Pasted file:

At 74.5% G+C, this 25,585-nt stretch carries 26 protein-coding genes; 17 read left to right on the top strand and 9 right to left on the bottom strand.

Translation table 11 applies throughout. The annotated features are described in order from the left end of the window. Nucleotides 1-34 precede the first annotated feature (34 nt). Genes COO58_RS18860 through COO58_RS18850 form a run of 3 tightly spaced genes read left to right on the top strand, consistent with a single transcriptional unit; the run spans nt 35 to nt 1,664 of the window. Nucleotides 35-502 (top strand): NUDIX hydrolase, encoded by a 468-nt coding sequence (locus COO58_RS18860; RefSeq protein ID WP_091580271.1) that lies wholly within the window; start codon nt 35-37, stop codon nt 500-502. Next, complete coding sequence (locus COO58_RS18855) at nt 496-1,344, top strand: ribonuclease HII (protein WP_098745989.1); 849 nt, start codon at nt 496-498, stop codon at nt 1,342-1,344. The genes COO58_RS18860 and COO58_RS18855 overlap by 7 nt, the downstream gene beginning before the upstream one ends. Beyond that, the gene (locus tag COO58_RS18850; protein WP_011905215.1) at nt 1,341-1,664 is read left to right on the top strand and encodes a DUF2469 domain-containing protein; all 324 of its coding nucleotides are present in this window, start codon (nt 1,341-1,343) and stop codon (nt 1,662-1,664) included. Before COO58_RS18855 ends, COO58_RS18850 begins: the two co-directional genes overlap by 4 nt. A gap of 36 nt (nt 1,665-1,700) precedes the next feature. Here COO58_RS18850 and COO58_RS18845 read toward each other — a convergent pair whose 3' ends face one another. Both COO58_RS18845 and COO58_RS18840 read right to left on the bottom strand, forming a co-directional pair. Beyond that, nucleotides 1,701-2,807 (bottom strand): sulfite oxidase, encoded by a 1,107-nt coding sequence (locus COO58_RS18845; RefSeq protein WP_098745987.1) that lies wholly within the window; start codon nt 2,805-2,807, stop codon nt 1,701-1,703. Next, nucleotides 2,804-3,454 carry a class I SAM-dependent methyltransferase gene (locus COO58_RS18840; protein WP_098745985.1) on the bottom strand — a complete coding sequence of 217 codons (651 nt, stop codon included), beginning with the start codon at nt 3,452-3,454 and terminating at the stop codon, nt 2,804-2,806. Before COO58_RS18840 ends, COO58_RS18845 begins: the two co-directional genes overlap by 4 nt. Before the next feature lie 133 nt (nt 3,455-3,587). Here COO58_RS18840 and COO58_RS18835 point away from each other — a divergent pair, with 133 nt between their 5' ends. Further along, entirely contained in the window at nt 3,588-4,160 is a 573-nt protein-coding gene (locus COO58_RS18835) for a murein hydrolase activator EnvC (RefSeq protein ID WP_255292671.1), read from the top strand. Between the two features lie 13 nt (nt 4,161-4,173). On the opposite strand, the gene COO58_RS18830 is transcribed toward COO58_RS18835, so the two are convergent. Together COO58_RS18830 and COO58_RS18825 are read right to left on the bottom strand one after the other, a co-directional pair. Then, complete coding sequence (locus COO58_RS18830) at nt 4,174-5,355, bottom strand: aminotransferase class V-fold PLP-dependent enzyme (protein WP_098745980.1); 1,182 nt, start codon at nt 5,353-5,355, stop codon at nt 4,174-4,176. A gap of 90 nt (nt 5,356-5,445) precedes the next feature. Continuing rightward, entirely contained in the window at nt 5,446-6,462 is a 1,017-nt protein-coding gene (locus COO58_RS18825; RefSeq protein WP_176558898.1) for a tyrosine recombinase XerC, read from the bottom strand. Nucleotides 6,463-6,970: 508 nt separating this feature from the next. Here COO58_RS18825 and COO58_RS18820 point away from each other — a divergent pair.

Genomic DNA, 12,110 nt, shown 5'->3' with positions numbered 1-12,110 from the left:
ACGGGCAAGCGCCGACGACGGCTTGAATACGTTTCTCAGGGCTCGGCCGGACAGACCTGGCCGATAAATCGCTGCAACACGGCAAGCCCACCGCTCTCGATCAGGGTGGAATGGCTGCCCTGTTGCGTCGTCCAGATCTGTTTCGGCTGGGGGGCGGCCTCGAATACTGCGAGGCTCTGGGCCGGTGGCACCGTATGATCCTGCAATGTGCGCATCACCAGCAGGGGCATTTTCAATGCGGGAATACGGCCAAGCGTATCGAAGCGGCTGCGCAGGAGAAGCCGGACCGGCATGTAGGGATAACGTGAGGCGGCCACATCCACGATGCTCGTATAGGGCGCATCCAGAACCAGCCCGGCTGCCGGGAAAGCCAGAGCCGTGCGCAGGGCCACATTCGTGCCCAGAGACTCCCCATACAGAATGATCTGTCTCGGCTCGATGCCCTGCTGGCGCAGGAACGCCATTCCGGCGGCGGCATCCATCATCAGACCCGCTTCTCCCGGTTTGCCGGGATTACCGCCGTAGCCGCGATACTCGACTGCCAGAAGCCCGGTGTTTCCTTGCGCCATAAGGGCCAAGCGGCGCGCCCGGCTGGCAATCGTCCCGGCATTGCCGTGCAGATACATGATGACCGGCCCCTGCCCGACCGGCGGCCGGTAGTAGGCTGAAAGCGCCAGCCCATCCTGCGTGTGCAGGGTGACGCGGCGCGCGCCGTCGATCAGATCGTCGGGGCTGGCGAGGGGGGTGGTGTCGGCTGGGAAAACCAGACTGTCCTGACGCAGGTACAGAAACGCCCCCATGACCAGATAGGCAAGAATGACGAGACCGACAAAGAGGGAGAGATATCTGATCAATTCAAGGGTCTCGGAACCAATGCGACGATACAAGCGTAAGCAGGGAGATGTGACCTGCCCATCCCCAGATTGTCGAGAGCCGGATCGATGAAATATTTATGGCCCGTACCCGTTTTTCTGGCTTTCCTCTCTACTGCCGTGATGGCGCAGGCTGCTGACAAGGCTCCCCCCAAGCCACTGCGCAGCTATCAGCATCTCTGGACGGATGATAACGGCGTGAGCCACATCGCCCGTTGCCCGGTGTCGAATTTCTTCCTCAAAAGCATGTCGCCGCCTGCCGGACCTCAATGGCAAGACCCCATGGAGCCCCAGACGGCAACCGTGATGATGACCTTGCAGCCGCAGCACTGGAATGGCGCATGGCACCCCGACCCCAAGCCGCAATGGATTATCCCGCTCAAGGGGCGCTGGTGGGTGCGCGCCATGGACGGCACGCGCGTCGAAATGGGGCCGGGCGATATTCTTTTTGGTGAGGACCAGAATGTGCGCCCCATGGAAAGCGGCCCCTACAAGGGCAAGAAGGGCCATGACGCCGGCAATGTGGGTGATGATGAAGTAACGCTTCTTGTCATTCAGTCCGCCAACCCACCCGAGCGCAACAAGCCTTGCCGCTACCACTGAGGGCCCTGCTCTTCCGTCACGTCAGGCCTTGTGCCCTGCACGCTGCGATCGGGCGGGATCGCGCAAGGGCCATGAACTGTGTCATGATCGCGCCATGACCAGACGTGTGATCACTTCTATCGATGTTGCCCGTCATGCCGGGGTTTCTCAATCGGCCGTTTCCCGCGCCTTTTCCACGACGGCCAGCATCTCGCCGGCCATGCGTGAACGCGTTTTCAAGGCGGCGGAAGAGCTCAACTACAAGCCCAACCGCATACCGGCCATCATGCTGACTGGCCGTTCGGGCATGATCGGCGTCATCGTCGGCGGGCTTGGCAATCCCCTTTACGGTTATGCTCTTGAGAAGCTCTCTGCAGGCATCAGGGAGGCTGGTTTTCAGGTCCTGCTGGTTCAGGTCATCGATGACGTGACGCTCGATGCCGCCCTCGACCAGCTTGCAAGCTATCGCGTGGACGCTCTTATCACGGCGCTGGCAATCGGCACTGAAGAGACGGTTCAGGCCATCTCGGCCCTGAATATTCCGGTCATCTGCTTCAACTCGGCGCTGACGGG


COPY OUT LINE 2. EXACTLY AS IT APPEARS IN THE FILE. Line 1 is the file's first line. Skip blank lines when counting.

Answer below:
Translation table 11 applies throughout. The annotated features are described in order from the left end of the window. Nucleotides 1-34 precede the first annotated feature (34 nt). Genes COO58_RS18860 through COO58_RS18850 form a run of 3 tightly spaced genes read left to right on the top strand, consistent with a single transcriptional unit; the run spans nt 35 to nt 1,664 of the window. Nucleotides 35-502 (top strand): NUDIX hydrolase, encoded by a 468-nt coding sequence (locus COO58_RS18860; RefSeq protein ID WP_091580271.1) that lies wholly within the window; start codon nt 35-37, stop codon nt 500-502. Next, complete coding sequence (locus COO58_RS18855) at nt 496-1,344, top strand: ribonuclease HII (protein WP_098745989.1); 849 nt, start codon at nt 496-498, stop codon at nt 1,342-1,344. The genes COO58_RS18860 and COO58_RS18855 overlap by 7 nt, the downstream gene beginning before the upstream one ends. Beyond that, the gene (locus tag COO58_RS18850; protein WP_011905215.1) at nt 1,341-1,664 is read left to right on the top strand and encodes a DUF2469 domain-containing protein; all 324 of its coding nucleotides are present in this window, start codon (nt 1,341-1,343) and stop codon (nt 1,662-1,664) included. Before COO58_RS18855 ends, COO58_RS18850 begins: the two co-directional genes overlap by 4 nt. A gap of 36 nt (nt 1,665-1,700) precedes the next feature. Here COO58_RS18850 and COO58_RS18845 read toward each other — a convergent pair whose 3' ends face one another. Both COO58_RS18845 and COO58_RS18840 read right to left on the bottom strand, forming a co-directional pair. Beyond that, nucleotides 1,701-2,807 (bottom strand): sulfite oxidase, encoded by a 1,107-nt coding sequence (locus COO58_RS18845; RefSeq protein WP_098745987.1) that lies wholly within the window; start codon nt 2,805-2,807, stop codon nt 1,701-1,703. Next, nucleotides 2,804-3,454 carry a class I SAM-dependent methyltransferase gene (locus COO58_RS18840; protein WP_098745985.1) on the bottom strand — a complete coding sequence of 217 codons (651 nt, stop codon included), beginning with the start codon at nt 3,452-3,454 and terminating at the stop codon, nt 2,804-2,806. Before COO58_RS18840 ends, COO58_RS18845 begins: the two co-directional genes overlap by 4 nt. Before the next feature lie 133 nt (nt 3,455-3,587). Here COO58_RS18840 and COO58_RS18835 point away from each other — a divergent pair, with 133 nt between their 5' ends. Further along, entirely contained in the window at nt 3,588-4,160 is a 573-nt protein-coding gene (locus COO58_RS18835) for a murein hydrolase activator EnvC (RefSeq protein ID WP_255292671.1), read from the top strand. Between the two features lie 13 nt (nt 4,161-4,173). On the opposite strand, the gene COO58_RS18830 is transcribed toward COO58_RS18835, so the two are convergent. Together COO58_RS18830 and COO58_RS18825 are read right to left on the bottom strand one after the other, a co-directional pair. Then, complete coding sequence (locus COO58_RS18830) at nt 4,174-5,355, bottom strand: aminotransferase class V-fold PLP-dependent enzyme (protein WP_098745980.1); 1,182 nt, start codon at nt 5,353-5,355, stop codon at nt 4,174-4,176. A gap of 90 nt (nt 5,356-5,445) precedes the next feature. Continuing rightward, entirely contained in the window at nt 5,446-6,462 is a 1,017-nt protein-coding gene (locus COO58_RS18825; RefSeq protein WP_176558898.1) for a tyrosine recombinase XerC, read from the bottom strand. Nucleotides 6,463-6,970: 508 nt separating this feature from the next. Here COO58_RS18825 and COO58_RS18820 point away from each other — a divergent pair.